Speed Limits: Why Do We Need Them?
By: Good2GoPublished: August 22, 2017
You may have noticed that speed limits are trending upward lately, with some stretches of highway allowing drivers to accelerate up to 85 mph. Other roads still follow a more traditional speed limit, like Pennsylvania, where the maximum speed limit is 65 mph. It’s hard to tell why some states allow their drivers to go faster than others, but there are many factors that weigh in on the decision to set a certain speed limit.
You might not know that every road has a classification that helps set the most logical speed. Classifications vary by state, but can be categorized into three general types:
Arterial: Typically interstates with on- and off- ramps, have the highest speeds and few access points.
Collector: Most likely to be a county road, which allow for higher speeds but more access points.
Local: Most neighborhood streets with driveways and several cross streets, restricted to lower speeds.
Speed is indirectly related to the amount of access points, or intersections, a road has. When there are fewer intersections, then there are fewer travelers moving perpendicular to one another, and the risk for a collision decreases. On local roads, when you consider many people moving at different speeds in multiple directions, the road is safer with a lower speed limit.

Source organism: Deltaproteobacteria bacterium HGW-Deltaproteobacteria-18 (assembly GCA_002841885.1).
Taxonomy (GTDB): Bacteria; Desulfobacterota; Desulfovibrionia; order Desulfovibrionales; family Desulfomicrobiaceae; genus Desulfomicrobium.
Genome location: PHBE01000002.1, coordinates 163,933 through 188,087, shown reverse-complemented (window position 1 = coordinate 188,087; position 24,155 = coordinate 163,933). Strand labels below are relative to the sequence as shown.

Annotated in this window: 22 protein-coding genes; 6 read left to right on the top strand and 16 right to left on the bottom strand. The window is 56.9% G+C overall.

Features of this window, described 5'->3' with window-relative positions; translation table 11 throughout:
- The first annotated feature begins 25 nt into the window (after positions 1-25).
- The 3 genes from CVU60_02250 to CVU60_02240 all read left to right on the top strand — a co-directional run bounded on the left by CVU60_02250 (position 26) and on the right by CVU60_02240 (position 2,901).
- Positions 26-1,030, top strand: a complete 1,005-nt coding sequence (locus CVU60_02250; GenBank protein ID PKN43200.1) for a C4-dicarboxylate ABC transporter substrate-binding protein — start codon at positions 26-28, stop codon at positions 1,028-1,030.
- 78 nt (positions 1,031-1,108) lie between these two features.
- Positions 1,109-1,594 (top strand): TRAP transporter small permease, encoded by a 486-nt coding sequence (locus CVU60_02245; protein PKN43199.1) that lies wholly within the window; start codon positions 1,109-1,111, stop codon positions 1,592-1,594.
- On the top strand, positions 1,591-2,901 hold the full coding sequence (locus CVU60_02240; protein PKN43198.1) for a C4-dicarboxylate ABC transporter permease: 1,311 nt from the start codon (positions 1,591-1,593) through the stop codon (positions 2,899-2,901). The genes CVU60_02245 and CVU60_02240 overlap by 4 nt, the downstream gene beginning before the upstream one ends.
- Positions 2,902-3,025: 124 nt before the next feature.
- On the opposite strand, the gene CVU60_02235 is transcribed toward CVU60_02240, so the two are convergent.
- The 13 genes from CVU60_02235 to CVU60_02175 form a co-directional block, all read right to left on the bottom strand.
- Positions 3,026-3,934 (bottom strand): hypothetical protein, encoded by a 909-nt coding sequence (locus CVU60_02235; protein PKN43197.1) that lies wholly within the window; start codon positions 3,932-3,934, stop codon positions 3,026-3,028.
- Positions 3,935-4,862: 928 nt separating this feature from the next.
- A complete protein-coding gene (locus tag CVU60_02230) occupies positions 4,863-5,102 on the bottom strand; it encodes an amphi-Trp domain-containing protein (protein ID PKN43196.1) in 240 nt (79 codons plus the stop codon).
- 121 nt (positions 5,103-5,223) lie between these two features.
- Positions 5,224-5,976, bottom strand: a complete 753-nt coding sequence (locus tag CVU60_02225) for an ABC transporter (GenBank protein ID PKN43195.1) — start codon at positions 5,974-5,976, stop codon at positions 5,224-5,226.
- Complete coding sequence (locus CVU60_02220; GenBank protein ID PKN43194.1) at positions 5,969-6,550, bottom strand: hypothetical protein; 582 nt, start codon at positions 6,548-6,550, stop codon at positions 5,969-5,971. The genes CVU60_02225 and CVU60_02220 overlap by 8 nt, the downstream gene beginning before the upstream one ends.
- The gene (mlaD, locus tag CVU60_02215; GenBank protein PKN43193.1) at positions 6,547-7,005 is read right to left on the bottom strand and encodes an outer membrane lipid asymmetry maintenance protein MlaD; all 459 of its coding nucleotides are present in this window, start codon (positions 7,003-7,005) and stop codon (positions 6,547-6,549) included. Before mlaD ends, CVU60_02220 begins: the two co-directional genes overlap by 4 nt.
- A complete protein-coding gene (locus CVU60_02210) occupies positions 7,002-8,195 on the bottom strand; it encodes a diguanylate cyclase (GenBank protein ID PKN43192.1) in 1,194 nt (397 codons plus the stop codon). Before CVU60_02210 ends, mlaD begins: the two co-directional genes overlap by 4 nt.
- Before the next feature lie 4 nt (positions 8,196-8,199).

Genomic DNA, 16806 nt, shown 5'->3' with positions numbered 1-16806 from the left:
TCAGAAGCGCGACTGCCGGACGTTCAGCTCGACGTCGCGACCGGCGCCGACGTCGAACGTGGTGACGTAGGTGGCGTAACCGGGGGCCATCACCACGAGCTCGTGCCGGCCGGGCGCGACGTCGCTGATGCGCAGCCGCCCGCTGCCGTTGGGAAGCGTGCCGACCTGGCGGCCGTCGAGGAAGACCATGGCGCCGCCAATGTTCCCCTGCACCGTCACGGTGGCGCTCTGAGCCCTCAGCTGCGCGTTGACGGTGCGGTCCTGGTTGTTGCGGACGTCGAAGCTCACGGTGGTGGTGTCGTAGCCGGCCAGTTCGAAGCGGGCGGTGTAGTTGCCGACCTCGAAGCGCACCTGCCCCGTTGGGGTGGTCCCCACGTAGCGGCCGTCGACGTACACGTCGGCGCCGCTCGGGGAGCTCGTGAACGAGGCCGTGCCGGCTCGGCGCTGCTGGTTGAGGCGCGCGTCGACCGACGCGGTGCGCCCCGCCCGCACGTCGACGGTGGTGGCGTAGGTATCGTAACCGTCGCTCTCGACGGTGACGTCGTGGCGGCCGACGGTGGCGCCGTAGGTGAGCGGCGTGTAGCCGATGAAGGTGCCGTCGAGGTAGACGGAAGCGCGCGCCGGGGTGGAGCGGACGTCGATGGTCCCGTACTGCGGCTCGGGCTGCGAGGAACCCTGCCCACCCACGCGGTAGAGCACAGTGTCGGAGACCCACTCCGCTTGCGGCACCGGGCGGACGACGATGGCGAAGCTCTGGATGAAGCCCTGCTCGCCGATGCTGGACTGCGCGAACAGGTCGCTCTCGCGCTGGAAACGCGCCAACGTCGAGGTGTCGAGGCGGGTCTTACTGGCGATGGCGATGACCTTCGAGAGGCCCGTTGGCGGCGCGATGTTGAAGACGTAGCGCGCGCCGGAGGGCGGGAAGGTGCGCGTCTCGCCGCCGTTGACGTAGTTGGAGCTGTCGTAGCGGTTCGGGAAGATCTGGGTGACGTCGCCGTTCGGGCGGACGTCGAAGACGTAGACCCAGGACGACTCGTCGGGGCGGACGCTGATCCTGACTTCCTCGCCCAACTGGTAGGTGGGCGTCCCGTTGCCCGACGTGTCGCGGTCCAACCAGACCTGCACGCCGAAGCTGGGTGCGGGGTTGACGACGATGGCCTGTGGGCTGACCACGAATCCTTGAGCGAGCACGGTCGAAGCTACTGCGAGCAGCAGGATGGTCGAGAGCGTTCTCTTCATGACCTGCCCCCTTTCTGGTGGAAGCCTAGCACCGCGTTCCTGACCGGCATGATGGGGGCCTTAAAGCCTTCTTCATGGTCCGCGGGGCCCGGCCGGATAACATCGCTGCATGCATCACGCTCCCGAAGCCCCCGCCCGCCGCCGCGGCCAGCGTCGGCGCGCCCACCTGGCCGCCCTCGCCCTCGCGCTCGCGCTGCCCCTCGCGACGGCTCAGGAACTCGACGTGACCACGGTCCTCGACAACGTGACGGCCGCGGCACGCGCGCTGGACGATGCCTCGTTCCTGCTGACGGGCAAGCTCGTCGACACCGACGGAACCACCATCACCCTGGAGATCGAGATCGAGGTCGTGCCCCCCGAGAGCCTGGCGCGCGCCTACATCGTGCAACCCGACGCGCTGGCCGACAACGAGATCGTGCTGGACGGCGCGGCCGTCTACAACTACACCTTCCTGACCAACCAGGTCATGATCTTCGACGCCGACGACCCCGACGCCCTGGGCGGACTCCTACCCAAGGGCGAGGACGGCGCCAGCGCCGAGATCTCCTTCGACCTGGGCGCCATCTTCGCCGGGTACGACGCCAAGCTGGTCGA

So then, if many interstate and county road speeds are increasing, then why are we seeing local road speeds decreasing? As cars evolve to go faster, drivers are becoming more inclined to push speed limits further and further. When a road’s speed limit changes, it’s often the result of a speed zoning study conducted by a public agency to document individual speeds on a certain road. That data is used to determine exactly how fast roughly 85 percent of motorists are traveling, which is deemed the “prevailing speed,” which is then taken in consideration to set a new speed limit.
The prevailing speed is important because when other drivers differ from the majority, safety decreases significantly. Picture this: most drivers are going 65 mph on a highway where the speed limit is set at 45mph, but there is one lone motorist driving 50 mph in the left lane. This causes other drivers to swerve around him at their higher speed, which could cause an accident. Regardless of the speed limit, the lone motorist is causing more danger because of his speed in relation to the other drivers.
Still, it’s not safe to exceed the speed limit, especially since speed limits are set for multiple reasons. Even though highway speeds are increasing, it’s more important to drive at a speed where you are comfortable and in control of your vehicle. Before you hit the road, you should always make sure you’re protected with auto insurance.
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*Prices vary based upon what state you’re in, what coverages you buy and other underwriting factors
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